The results of the paramedic survey were positive, with all 166 respondents stating they would use Silver Triage again and 73% of respondents (n = 165) classifying the service as ‘super quick’ (21% ‘easy’; 3% ‘OK’; 3% ‘bit of a wait’; 1% ‘took ages’). Most found their interaction with the clinician a constructive one with 66% of respondents (n = 164) saying the clinician was ‘really helpful and I learnt something’ and 16% saying it was ‘helpful and changed my decision’. Only 3% thought ‘it was ok’, whilst 15% reported it was ‘interesting but did not really change my decision’.

We received free text 102 comments on how Silver Triage could be improved which were grouped into three main themes, each with subthemes. The first theme was ‘improving access to the service’ with subthemes including making it a 24-h service, “Expanding operating times would help… We see a lot of [older] patients … before 9:00”. The other subthemes were expanding into other areas of London and making Silver Triage open to people living in their own homes, the latter of which has already been introduced. The final subtheme was opening the scheme up to emergency ambulance crews (EAC) and emergency medical technicians (EMT) given their increasing role in pre-hospital care, “Give consideration to a robust telephone consultation with paramedic allowing EAC/EMT to refer to Silver Triage”. The second theme was ‘improving information about the service’ with paramedics wanting clearer information about when to use Silver Triage and what information they would be asked for, “I want to know why I am doing something and what they [Silver Triage] can bring to the situation”. The second subtheme was increasing awareness of the scheme in emergency departments, “at handover they didn't really care about us speaking to Silver Triage”. The final theme was ‘improving the delivery of the service’ which covered the subthemes of technological issues, preference for video conferencing and frustrations with pathway breakdown following a decision to opt for community-based care, “After speaking to Silver Triage I was advised to go through the out of hours doctors for a prescription of antibiotics [they] refused to do so … the patient was conveyed to [hospital]”.


Our results suggest that Silver Triage has impacted the care of older people. When compared to the 2018 pre-intervention data, the demographics of our sample were similar with most people living in the boroughs of Barnet and Enfield [3]. However, in our cohort, conveyance rates were much lower at 20% compared to 85% in 2018, suggesting that pre-hospital geriatrician involvement may reduce hospitalisation [9]. In our sample, frailty status did not bias clinician recommendations, as conveyance rates were similar across CFS scores, which is important as whilst CFS is a reliable predictor of outcomes in acute care, it should not direct clinical decision-making [10, 11].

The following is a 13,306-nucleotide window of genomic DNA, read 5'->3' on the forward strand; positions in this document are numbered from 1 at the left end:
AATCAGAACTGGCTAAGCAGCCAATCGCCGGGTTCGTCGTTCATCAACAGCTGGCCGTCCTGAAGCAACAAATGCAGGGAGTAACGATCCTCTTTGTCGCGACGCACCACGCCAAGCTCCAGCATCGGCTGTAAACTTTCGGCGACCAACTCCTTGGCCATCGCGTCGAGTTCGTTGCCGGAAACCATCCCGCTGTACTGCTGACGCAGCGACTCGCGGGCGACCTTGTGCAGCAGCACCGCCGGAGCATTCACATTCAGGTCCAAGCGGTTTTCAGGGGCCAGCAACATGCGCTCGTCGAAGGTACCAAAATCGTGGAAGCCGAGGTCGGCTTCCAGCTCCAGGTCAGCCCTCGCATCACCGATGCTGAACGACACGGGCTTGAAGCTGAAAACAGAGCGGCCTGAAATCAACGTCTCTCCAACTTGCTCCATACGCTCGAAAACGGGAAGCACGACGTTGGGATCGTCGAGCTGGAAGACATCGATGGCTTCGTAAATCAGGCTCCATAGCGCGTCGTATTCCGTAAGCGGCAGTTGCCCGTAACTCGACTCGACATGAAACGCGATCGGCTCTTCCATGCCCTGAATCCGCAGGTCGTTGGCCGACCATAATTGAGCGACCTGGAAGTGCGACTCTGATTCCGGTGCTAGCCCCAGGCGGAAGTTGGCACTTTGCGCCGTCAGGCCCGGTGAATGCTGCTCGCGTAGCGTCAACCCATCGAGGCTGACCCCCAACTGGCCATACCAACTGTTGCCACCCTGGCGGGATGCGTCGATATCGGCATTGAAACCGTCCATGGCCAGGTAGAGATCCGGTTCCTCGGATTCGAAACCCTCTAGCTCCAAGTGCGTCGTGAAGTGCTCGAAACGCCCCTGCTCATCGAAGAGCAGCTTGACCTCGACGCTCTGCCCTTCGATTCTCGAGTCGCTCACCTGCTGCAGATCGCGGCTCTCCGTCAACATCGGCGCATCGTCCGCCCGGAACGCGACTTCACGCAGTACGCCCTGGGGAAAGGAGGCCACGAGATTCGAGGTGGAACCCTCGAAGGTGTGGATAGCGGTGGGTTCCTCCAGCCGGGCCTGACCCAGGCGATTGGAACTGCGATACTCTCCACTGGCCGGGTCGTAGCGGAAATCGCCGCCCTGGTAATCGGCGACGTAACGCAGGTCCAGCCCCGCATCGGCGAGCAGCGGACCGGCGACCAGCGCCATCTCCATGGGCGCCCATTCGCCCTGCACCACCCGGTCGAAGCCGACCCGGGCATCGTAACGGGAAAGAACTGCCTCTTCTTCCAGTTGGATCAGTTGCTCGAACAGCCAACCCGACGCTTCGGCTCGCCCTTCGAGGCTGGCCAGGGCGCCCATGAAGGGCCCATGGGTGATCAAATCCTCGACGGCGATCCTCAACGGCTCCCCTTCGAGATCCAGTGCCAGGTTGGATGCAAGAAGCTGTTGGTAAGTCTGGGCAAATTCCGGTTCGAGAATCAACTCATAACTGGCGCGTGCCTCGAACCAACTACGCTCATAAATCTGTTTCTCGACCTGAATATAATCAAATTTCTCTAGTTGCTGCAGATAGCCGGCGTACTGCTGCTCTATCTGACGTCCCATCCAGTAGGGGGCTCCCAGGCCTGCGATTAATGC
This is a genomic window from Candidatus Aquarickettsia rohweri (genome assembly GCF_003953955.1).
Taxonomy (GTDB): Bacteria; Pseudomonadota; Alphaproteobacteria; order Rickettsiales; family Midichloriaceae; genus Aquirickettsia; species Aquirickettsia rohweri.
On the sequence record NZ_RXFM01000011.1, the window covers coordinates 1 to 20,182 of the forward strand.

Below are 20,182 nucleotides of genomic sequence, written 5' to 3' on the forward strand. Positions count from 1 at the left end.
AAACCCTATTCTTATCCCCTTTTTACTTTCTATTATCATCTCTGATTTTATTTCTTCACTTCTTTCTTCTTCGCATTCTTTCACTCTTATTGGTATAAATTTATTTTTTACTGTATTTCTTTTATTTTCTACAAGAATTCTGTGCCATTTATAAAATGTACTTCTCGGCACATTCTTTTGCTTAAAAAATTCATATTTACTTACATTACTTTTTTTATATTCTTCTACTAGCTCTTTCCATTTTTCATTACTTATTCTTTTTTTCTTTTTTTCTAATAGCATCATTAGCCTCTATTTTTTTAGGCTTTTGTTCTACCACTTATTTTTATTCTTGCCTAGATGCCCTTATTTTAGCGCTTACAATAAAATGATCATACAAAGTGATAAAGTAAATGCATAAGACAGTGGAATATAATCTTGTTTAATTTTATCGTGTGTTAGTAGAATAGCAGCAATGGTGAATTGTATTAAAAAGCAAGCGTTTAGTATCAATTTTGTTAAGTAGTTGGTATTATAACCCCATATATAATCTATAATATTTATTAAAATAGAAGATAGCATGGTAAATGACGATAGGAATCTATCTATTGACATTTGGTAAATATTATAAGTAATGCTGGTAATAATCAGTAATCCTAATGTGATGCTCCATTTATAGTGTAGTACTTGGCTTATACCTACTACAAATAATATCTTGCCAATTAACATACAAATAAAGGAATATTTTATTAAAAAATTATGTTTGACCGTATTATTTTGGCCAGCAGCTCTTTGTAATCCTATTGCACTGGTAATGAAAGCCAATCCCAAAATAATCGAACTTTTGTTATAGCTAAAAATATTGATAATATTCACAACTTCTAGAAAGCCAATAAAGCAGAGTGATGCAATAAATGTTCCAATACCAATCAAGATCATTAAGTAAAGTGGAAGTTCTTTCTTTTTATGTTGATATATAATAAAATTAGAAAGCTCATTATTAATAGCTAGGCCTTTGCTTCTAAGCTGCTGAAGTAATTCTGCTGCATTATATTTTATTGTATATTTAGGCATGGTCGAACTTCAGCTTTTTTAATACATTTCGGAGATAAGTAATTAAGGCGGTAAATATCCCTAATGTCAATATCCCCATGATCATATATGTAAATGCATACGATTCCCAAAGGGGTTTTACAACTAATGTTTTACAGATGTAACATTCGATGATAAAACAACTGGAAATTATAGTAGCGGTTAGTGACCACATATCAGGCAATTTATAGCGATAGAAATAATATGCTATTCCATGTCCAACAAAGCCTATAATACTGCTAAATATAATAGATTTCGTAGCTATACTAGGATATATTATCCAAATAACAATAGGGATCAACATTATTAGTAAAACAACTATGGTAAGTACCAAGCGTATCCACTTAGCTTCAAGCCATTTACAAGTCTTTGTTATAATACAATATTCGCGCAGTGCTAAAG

However, our rapid service evaluation is limited by bias and confounding, as paramedics may not have called with cases where they felt the need for hospitalisation was clear-cut. The survey of paramedics is impacted by response and desirability bias as well as missing data limiting conclusions regarding service impact [12]. Prior to recommending expansion of the service, we acknowledge that NCL is not representative as in the UK most older people live in rural or coastal areas [13, 14]. NCL also has a lower of number of older people per consultant geriatrician (29,124) compared to the national average (43,587) [15]. We are also currently unable to report data on the wider pathway such as outcome from Silver Triage like referrals to hospital at home. We have, however, identified a signal associated with this intervention that merits further enquiry. This might involve a mixed method study to further refine the intervention, through incorporating more detailed perspectives on what works, when, why and for whom from a range of key stakeholders as well as a contemporaneous control group. This could lead to a complex intervention that could be tested in a controlled trial, for example, a stepped wedge cluster randomised control trial.

Despite the limitations, there are useful findings here, which are timely given the UK policy context of expanding community and ambulance services announced in January 2023 in response to the NHS pressures, which are likely to be mirrored across Europe as systems adapt to manage the ageing population post-pandemic.


A pre-hospital telephone triage with paramedics can lead to a non-CFS biased reduction in the number of older people conveyed to hospital. This model has potential to be introduced elsewhere after consideration of local need and resources supporting people living with frailty to receive care in the community.